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RobertBallHughes.com is 5 years old

posted Feb 8, 2013, 7:39 AM by David Brown

RobertBallHughes.com is now 5 years old. I started the website in February 2008, not knowing that it would grow to about 115 pages by 2013. An introductory Home page and the Biography page were the first pages.

They were quickly followed by pages devoted to the First Marble Statue carved in America, the First Bronze Statue cast in America, and The First Pokerism.

In May 2008, I started the Friends of Robert Ball Hughes blog to keep Followers updated with the progress of the site and to connect with Visitors.

Early on, I added the tagline: “For descendants and friends of the eminent 19th century sculptor and artist, Ball Hughes.” I think it portrays my intent to make the site for everyone interested in Robert Ball Hughes.

He was praised by his family and called “the eminent sculptor” by many. We cannot separate the artist and his family though. The story is about the artist, who had a talent from God, and his family.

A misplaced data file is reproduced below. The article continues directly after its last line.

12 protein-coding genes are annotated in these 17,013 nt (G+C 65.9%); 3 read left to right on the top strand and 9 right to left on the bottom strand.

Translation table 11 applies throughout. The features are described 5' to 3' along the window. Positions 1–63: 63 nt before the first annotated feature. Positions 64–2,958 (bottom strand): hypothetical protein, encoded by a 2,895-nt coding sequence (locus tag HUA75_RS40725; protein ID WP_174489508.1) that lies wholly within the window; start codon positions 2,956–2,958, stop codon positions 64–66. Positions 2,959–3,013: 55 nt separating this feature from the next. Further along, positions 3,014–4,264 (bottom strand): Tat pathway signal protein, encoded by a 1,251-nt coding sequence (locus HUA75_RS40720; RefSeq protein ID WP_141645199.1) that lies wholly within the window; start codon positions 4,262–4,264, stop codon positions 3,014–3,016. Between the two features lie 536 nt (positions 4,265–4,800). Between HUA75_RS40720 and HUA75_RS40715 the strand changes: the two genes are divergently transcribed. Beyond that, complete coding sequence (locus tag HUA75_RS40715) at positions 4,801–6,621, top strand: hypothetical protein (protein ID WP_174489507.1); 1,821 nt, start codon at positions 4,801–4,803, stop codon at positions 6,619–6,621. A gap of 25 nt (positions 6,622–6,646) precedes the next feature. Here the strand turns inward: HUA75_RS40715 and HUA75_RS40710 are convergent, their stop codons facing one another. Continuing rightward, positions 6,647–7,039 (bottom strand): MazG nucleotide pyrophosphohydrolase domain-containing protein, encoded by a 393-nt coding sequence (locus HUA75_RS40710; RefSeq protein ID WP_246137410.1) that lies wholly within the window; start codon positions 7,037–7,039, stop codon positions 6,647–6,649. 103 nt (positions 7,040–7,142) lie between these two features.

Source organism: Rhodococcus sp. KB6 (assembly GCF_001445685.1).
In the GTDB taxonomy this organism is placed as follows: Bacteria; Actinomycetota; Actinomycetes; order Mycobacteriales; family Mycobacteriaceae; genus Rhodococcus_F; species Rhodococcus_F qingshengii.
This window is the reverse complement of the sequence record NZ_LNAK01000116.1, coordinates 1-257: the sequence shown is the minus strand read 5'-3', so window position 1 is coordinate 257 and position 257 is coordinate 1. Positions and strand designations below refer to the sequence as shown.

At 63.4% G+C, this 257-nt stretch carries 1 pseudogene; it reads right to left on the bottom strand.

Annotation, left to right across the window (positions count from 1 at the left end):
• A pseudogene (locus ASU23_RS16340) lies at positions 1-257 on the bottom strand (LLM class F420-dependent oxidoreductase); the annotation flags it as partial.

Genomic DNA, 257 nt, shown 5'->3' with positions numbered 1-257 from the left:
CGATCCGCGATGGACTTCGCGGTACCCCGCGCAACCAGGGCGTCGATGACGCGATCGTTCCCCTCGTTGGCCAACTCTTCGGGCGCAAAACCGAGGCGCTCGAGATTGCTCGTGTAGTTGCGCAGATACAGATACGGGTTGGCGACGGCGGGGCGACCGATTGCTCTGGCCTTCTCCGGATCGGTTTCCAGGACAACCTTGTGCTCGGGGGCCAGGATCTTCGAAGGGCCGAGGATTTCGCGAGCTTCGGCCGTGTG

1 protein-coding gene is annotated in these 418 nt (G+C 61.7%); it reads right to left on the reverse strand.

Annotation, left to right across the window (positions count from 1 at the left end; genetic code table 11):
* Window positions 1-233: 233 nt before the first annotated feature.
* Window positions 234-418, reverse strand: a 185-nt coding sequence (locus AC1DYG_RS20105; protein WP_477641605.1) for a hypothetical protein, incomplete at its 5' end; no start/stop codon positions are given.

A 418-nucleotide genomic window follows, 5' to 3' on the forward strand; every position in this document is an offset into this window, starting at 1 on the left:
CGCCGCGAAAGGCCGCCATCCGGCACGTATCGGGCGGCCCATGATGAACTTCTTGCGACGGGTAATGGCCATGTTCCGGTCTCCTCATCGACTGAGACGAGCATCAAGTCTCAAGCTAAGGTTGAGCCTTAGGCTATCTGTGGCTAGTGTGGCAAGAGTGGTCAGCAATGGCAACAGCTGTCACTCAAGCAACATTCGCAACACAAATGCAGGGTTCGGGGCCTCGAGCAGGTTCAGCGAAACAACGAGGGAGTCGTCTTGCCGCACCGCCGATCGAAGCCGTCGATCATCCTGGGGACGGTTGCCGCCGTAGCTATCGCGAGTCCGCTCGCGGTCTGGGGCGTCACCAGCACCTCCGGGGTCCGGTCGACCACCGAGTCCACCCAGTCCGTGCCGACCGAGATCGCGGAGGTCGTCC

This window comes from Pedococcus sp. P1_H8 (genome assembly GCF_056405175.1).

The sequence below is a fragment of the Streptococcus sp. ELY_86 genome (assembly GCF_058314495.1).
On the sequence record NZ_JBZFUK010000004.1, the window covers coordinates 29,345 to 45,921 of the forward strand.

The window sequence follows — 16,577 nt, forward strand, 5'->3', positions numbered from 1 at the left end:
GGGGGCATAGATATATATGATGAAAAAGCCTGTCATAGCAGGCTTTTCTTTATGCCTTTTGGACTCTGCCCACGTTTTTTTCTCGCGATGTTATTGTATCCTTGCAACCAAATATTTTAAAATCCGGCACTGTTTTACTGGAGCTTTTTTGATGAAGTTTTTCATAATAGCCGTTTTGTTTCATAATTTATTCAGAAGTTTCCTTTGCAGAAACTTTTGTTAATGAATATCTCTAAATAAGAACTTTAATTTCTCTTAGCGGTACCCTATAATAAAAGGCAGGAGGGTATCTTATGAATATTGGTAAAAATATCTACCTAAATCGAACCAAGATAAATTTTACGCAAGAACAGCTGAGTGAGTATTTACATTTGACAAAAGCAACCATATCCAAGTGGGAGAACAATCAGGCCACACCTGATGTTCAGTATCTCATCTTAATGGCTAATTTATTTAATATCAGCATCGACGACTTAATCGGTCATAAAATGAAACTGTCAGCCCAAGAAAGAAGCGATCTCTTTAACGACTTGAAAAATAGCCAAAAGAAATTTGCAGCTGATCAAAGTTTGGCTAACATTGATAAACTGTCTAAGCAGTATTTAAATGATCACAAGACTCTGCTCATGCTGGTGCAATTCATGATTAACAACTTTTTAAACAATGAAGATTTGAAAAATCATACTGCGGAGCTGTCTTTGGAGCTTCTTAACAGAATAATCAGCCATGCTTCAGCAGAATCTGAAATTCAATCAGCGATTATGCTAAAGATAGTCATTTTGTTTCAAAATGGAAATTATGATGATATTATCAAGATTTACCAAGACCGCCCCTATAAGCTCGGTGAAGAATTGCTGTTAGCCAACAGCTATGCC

Members of the second branch of the Brown family found the site and got in touch with me in 2008. Both branches are descendant from Robert and Eliza Ball Hughes’s younger daughter, Augusta, and her husband, Benjamin Franklin Brown.

My Grandfather, Henry Abbot Brown, and his brother, Frederick Rudolf Brown, were both born in Boston but moved to different states. Sometime after my Grandfather passed away in Buffalo, NY in 1935, the families lost contact with each other.

Artifacts from the Ball Hughes family have been passed done through the Brown family for 150 years and are widely dispersed around the country.

My parents had The First Pokerism (1849), by Ball Hughes, and The English Gypsies (1870) watercolor by Eliza Ball Hughes. Other Brown family members have generously provided photos of their artwork and documents.

By October, 2008, I had over 50 webpages started. Much of the public information about Ball Hughes's famous works was easy to find online. The book, Good Old Dorchester by William Dana Orcutt, provided the first biography of Ball Hughes and his family.

I also ordered books from out-of-town libraries through Inter-Library Loan and contacted various historians and art experts for more information.

The Sketch of the Life of Robert Ball Hughes by Mrs. E. Ball Hughes provided a goldmine of information about Ball Hughes and his family that never would have been known.

It’s a personal, first-hand account by his wife Eliza. The more I read it, the more amazed and humbled I am. It’s the most valuable document that we have been blessed to have preserved for future generations.

In 2013, I hope to add more information about the sculptures by Ball Hughes and develop a Sculpture Index. That’s when I’m not busy teaching electronics and selling used books on Amazon!

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